From physiology to salt marsh management challenges with sea level rise: the case of native Spartina foliosa, invasive S. densiflora and their hybrid.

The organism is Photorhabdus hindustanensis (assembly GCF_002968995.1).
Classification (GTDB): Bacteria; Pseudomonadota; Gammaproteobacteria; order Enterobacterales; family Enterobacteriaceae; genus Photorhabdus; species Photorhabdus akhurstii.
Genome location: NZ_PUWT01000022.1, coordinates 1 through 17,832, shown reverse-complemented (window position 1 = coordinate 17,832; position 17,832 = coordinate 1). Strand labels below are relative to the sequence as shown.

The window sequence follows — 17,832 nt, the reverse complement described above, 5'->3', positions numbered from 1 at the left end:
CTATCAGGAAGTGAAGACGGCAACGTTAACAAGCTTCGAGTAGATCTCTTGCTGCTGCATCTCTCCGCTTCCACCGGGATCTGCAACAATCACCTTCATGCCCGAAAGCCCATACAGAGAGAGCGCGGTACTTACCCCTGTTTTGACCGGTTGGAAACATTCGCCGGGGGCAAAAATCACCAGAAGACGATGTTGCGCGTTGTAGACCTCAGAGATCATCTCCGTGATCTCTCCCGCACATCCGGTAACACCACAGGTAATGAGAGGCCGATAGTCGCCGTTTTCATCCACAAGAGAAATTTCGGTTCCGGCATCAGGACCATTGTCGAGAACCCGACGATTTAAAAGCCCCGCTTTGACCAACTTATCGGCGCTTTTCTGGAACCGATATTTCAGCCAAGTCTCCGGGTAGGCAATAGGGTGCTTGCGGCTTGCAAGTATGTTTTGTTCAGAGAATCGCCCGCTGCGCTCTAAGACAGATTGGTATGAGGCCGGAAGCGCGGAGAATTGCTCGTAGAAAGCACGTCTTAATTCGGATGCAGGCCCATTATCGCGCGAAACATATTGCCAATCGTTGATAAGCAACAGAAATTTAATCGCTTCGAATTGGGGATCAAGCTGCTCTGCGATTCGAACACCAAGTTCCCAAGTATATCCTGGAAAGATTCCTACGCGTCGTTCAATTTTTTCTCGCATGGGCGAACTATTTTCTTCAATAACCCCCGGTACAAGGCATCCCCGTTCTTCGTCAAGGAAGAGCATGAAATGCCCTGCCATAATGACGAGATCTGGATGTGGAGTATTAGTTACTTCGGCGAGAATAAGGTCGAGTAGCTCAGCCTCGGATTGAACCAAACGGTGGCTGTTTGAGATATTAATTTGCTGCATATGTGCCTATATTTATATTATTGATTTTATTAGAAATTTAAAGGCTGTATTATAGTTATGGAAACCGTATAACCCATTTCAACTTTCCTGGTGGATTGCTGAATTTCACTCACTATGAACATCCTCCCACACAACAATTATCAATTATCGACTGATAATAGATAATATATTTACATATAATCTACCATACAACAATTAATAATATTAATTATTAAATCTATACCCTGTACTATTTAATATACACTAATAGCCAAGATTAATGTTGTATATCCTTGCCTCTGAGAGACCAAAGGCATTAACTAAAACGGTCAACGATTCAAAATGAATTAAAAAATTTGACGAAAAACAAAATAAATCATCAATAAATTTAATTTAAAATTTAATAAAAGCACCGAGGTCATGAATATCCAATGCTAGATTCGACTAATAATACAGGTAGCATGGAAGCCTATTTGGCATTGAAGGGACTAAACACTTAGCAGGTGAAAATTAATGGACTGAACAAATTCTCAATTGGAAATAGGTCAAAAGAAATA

Sea level rise (SLR) imposes increasing salinity and inundation stresses in salt marshes which simultaneously face invasions by exotic plant species. We aimed to improve and apply knowledge on the ecophysiological responses of halophytes to SLR to conservation management of salt marshes. In a mesocosm experiment, we measured and compared phosphoenolpyruvate carboxylase (PEPC) activity and related functional traits of the California-native Spartina foliosa, invasive S. densiflora and their hybrid S. densiflora × foliosa in response to increasing levels of salinity and inundation. S. foliosa was moderately sensitive to salinity, showing a 57% reduction in PEPC specific activity from freshwater to hypersalinity. This native species compensated for the reduction of PEPC activity with increased salinity through 80% higher enzyme activation by phosphorylation. PEPC functional trait responses of S. foliosa were mostly independent of inundation depth. In view of these results, managers should conserve undeveloped lands for accommodation space above current high tide lines to facilitate colonization of stress-tolerant S. foliosa. Our results on functional responses of PEPC traits recorded high sensitivity to salinity for S. densiflora. This was reflected by 65% lower PEPC specific activity together with increasing accumulation of free proline (+96%) and total proteins (+23%) with elevated salinity. These results suggest prioritized eradication of S. densiflora populations in brackish habitats. Measured PEPC responses support the high stress tolerance of the S. densiflora × foliosa hybrid. PEPC traits for the hybrid were mostly independent of salinity and inundation. The hybrid showed higher PEPC-specific activity than S. foliosa (+70%) and S. densiflora (+15%) in freshwater under intermediate inundation. Results suggest that eradication of the hybrid should be the highest management priority. Our study shows that the responses of key functional physiological traits to environmental stresses serve as biological indicators that can guide ecosystem management practices in a scenario of climate change.